Least Favorite: G Shane Lemieux, Oregon (150)
If your least-favorite pick is a squabble about which guard you should have taken in the fifth round, you had a pretty good draft.
Favorite: Edge Chase Young, Ohio State (2)
It was a no-brainer, but still a massive win for the Redskins to have a talent like Young available.
Least Favorite: RB Antonio Gibson, Memphis (66)
This is a roster littered with holes — especially along the offensive line — and they still go running back? That’s going to be a tough one to explain to Dwayne Haskins.
Favorite: CB Jaylon Johnson, Utah (50)
Johnson is one of the feistiest cornerbacks in the draft class and an exceptional fit for a zone-heavy team like the Bears.
Least Favorite: TE Cole Kmet, Notre Dame (43)
Kmet has very few reps on his tape that show him getting open one-on-one rather than a result of being schemed space. That’s concerning for a top-50 pick.
Favorite: Edge Julian Okwara, Notre Dame (67)
One of my favorite picks in the draft regardless of position. Okwara has the explosiveness and length that can win consistently off the edge.
Least Favorite: RB D’Andre Swift, Georgia (35)
I said I wouldn’t include running backs, but that’s how much we loved the Lions' other picks. This isn’t even an indictment of Swift, who was the top running back on PFF’s board. Lights out draft for Detroit.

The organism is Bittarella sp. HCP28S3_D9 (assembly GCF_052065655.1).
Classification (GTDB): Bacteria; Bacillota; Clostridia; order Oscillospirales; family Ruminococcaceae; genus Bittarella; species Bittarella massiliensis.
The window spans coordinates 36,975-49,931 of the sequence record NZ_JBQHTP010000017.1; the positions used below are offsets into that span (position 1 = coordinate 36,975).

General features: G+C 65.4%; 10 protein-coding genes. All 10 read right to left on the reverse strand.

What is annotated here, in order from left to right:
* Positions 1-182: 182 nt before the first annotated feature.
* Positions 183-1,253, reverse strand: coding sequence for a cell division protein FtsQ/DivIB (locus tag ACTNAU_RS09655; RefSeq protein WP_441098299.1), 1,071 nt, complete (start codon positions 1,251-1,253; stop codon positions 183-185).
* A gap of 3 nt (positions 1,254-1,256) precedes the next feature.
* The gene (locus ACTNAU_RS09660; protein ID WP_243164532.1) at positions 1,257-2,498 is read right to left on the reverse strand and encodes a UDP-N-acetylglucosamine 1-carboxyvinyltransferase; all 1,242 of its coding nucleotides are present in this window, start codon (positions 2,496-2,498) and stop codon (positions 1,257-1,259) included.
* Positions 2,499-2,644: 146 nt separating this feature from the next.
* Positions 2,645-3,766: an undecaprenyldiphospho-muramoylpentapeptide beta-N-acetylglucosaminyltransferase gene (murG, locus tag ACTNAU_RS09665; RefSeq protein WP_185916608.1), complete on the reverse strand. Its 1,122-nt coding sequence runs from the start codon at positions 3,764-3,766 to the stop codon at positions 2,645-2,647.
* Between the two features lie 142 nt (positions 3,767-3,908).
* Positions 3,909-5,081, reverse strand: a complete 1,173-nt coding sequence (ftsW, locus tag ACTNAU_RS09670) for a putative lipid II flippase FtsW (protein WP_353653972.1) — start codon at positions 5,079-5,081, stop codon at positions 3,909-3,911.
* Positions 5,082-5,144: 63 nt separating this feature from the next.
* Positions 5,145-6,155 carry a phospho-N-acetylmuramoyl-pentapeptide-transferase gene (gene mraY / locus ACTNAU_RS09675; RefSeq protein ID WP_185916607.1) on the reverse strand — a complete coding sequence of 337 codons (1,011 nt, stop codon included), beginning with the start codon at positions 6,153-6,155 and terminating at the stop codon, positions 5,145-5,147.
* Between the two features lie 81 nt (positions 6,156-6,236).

Favorite: QB Jordan Love, Utah State (26)
It’s not even a pick we particularly liked, but compared to the rest it was still easily the best. The silver lining is that Love can amplify his trade value if he looks good at all in the coming preseasons.
Least Favorite: RB AJ Dillon, Boston College (62)
Dillon has 21 catches his entire college career and struggles mightily to stop/start. He’s a backup running back that only fills a role that is becoming increasingly less valuable.
Favorite: CB Cameron Dantzler, Mississippi State (89)
Dantzler is on the skinny side for the position, but it never mattered against SEC competition. If he can put on any muscle at all, he’ll be worth more than the 89th pick.
Least Favorite: Edge D.J. Wonnum, South Carolina (117)
Wonnum has the athleticism but none of the production. The fourth round is fine for guys like that, so no big issues with the Vikings' great draft.
Favorite: WR Jauan Jennings, Tennessee (217)
Jennings' YAC-ability is tailor-made for the 49ers offense. His physicality after the catch make him a nice slot option.
Least Favorite: TE Charlie Woerner, Georgia (190)
No issues with the 49ers early picks, so Woerner gets the nod. Not a particularly dynamic athlete, Woerner is likely a blocking-only tight end.
Favorite: OT Josh Jones, Houston (72)